• Europe: in 2020, a new EU framework coordinating the review of foreign direct investment based on national security and public order considerations will enter into effect.  The new EU framework will impose certain minimum criteria on reviews by EU member states, provide for the exchange of information among member state authorities and empower the EU Commission to advise member state authorities on potential investments.  The EU Commission will not have the power to approve or block investments itself, however; these powers will remain with member state authorities; and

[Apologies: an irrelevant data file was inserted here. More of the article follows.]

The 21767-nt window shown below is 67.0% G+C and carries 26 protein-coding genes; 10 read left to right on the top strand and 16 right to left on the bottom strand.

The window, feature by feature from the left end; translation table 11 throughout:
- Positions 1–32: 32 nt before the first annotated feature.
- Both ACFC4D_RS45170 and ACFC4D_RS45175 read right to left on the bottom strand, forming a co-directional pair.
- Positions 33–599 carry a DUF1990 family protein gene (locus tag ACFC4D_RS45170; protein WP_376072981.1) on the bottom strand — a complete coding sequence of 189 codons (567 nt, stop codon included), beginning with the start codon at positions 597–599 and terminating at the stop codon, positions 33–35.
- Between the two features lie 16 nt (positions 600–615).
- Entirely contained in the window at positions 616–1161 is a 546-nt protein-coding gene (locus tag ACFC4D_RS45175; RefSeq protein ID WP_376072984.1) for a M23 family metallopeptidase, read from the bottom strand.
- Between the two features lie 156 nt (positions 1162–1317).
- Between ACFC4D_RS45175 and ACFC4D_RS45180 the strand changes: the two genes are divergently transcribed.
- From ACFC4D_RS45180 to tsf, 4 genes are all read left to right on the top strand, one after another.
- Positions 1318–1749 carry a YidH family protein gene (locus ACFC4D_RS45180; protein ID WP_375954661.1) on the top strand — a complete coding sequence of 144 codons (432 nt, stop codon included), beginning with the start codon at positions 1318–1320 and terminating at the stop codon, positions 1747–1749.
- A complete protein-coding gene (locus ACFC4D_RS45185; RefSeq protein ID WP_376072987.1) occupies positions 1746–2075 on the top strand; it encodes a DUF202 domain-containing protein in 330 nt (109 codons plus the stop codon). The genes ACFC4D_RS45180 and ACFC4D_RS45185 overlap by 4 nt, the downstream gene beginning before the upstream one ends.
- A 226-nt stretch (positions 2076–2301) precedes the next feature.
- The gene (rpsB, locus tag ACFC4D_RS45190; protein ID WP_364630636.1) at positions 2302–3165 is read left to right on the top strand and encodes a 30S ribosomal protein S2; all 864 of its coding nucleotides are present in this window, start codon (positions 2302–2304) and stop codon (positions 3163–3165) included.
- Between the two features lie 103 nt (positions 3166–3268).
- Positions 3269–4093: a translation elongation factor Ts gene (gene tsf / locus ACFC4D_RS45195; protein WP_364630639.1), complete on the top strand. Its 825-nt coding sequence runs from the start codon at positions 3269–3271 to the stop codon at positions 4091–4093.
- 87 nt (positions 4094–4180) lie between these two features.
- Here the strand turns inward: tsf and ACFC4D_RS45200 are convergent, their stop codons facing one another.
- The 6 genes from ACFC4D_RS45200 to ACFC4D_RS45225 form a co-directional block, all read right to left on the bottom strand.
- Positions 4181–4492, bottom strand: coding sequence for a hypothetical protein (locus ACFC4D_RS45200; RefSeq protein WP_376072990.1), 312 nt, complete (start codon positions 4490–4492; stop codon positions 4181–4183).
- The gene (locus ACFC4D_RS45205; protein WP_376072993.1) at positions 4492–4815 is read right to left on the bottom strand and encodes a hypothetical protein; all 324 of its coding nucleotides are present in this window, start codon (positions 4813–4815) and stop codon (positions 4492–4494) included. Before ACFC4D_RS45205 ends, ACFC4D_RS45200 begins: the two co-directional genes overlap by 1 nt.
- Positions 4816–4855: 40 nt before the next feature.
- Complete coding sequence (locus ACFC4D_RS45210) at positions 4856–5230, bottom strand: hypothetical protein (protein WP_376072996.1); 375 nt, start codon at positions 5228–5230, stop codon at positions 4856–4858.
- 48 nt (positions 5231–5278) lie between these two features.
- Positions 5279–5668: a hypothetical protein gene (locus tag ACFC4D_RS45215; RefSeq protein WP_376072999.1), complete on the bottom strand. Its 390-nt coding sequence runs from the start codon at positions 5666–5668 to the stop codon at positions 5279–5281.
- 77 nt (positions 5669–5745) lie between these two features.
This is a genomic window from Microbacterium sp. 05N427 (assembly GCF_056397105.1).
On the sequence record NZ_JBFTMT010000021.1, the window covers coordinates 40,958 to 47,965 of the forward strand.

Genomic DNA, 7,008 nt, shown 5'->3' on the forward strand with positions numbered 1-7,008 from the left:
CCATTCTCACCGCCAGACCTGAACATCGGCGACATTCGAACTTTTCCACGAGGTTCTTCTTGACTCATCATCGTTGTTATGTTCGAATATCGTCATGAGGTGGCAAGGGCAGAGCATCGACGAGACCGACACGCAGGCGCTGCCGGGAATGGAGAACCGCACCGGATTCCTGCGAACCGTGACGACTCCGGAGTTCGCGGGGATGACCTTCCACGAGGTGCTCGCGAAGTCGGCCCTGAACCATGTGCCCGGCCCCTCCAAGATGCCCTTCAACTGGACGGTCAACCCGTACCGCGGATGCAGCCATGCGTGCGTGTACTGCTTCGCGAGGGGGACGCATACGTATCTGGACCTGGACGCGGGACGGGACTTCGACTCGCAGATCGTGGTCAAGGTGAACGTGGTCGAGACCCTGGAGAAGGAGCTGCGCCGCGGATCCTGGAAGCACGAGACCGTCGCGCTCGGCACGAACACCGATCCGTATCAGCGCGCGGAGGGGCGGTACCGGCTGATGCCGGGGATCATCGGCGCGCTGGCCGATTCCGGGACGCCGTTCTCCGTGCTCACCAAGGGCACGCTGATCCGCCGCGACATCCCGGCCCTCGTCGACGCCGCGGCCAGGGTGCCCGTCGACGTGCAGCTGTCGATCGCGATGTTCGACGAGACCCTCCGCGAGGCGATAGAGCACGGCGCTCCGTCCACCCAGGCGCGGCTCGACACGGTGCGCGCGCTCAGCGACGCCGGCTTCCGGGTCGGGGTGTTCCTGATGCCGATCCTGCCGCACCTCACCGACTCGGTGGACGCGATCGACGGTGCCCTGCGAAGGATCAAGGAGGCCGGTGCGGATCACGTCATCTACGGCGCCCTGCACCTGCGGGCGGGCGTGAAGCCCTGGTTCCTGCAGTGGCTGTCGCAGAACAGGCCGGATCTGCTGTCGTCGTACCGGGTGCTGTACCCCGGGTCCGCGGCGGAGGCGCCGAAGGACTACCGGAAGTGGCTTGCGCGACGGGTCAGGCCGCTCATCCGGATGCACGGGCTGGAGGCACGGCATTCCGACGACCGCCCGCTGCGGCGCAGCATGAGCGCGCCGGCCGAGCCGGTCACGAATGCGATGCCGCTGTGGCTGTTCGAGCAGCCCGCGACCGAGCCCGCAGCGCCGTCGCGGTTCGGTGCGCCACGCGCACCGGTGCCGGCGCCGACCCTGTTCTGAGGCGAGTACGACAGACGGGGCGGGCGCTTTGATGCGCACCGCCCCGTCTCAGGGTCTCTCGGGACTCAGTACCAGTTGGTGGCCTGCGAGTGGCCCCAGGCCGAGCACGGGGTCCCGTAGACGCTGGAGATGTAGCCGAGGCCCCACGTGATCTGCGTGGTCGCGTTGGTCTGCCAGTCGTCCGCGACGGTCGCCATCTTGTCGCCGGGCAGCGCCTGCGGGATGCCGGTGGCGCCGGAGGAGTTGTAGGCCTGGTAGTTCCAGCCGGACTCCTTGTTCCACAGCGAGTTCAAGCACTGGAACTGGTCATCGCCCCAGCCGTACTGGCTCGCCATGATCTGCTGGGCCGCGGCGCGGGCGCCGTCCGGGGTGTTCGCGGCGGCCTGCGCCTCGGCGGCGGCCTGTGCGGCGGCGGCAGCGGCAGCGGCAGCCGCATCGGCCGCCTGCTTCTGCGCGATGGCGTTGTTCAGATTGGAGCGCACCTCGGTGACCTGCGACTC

• China: The Foreign Investment Law of China is in force from 1 January 2020.  Under it China adopts a pre-entry national treatment regime with a “negative list”. This means that foreign investment will be regulated in the same way as investment made by Chinese domestic investors, and  for industries not falling within the scope of negative list, international investment in them will not be subject to project-by-project prior approval from Chinese authorities. It provides for a ban on forced technology transfers, free remittance of foreign exchange according to relevant legal procedures, wider access to government procurements, participation in formulation of industry standards, fair and reasonable compensation for public interest expropriation, and more flexibility to negotiate and determine corporate governance structures and key contract terms for investments in China.  The Foreign Investment Law has one generic clause providing that China will adopt a national security review for foreign investments which have or may have bearing on China’s national security, and that decisions of the national security review are to be final. Apart from that generic requirement, the Foreign Investment Law does not contain any further details relating to the national security review process.  It is anticipated that Chinese authorities may pass separate implementing regulations to provide for details in relation to national security review.